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Reality check. Reality stinks.
For now, UCLA is not the best college basketball team in the country, and it’s not even close.
Punched in the mouth. Knocked out cold.
For now, UCLA is not in the same breath as mighty Gonzaga, nor in the same sentence, nor even in the same league.
Last spring, the Final Four classic between the Bruins and Bulldogs was decided on a 40-foot bank shot.
Tuesday night in the Good Sam Empire Classic at Las Vegas’ T-Mobile Arena, the rematch barely lasted 40 seconds.
It was Gonzaga 83, UCLA 63. The 20-point difference felt like 200. The result landed loud and clear.
Top-ranked Gonzaga (6-0) is poised for a return to late March.
UCLA needs to become UCLA again if it wants to join the Bulldogs there.
The No. 2 Bruins need to reignite their fire, rekindle their grit, reawaken their fight.
Last spring, those Bruins played defense. These Bruins didn’t play a lick. Last spring, those Bruins stood up. These Bruins stepped aside.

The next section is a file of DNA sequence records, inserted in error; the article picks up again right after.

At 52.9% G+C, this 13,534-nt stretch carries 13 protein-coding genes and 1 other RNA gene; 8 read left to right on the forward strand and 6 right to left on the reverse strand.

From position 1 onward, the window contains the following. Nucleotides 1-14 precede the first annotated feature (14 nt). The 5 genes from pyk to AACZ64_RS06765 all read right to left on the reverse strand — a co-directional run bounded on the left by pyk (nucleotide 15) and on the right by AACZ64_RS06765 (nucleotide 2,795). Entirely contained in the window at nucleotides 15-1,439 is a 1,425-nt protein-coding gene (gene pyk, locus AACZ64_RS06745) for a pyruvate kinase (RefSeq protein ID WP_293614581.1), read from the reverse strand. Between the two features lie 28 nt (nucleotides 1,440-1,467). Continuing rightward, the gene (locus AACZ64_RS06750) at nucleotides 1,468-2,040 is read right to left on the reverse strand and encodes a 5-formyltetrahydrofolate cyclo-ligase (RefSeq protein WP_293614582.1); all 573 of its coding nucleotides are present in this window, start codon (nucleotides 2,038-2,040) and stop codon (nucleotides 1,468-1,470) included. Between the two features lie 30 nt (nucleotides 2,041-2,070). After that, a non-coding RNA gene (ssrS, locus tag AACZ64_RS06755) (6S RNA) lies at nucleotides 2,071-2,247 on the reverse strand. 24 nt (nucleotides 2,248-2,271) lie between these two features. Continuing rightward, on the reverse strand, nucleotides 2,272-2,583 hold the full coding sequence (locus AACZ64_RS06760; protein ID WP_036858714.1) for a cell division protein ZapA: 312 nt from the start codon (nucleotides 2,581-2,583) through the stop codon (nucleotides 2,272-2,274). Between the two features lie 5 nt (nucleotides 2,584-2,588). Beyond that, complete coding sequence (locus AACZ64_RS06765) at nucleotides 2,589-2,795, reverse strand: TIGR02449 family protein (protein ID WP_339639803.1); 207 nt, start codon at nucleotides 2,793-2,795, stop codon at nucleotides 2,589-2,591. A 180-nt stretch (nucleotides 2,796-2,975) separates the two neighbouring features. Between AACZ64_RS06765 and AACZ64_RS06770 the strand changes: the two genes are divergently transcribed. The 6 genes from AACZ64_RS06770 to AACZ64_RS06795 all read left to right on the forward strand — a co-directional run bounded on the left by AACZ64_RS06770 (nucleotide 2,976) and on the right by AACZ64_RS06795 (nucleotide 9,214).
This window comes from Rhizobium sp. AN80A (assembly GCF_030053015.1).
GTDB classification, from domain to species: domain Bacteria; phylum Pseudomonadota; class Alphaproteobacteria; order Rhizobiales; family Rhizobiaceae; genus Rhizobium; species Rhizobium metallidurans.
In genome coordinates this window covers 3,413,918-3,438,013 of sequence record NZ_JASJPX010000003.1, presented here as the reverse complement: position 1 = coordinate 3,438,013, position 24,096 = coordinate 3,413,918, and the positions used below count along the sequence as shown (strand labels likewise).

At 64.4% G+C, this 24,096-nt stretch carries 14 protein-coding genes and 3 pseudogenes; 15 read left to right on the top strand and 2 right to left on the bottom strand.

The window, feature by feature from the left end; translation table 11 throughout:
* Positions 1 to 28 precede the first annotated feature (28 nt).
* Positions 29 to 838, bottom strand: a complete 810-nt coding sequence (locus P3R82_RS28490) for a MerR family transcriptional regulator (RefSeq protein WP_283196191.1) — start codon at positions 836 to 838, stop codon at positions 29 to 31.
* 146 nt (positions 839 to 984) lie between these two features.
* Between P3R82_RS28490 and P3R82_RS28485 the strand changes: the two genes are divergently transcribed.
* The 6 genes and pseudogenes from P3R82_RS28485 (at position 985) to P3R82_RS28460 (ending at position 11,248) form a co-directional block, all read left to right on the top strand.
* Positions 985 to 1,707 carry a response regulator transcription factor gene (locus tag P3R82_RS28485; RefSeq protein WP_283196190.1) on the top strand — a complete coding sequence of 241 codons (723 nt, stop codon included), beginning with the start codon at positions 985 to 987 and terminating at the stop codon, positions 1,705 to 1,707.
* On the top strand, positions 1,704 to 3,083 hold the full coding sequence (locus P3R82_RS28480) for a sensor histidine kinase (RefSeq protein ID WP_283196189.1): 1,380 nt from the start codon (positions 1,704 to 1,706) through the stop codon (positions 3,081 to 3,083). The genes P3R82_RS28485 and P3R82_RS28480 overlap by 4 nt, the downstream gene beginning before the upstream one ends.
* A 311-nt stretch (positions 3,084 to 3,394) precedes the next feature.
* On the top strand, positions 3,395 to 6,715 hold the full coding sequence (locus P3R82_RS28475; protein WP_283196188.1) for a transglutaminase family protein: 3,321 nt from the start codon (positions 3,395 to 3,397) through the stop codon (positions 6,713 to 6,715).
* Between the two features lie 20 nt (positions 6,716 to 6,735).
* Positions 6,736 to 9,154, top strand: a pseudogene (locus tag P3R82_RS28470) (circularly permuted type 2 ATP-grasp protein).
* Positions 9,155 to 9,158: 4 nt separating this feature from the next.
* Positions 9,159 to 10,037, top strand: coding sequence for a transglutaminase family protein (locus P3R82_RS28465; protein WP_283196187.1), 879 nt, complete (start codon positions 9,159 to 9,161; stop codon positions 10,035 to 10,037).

These Bruins are 5-1 and have a stirring victory over fourth-ranked Villanova on their resume, but coach Mick Cronin has been unimpressed with their style. On Tuesday, his worst fears were realized.
He has a good team, but the Bruins are not yet close to being good enough, because they’re not yet close to being tough enough.
“This has been coming since the beginning of the season,” Cronin said to reporters. “We’re not a good defensive team and we got exposed tonight by a great team.”
It’s November. It’s Thanksgiving week. It’s Vegas. Cody Riley was missing. There were many excuses that could be used by the backpedaling, barely defending UCLA in what was arguably its worst loss in three seasons under Cronin.
But there was no excuse for Gonzaga’s overall domination, for the Bruins being outshot, outrebounded, outhustled, outworked, and simply outclassed in every area by a team that took the lead less than three minutes into the game and was never threatened.
There was no excuse for throwing up quick shots and then failing to defend because you’re still stewing over the miss. There was no excuse for trying to win through the air instead of grinding it out on the floor.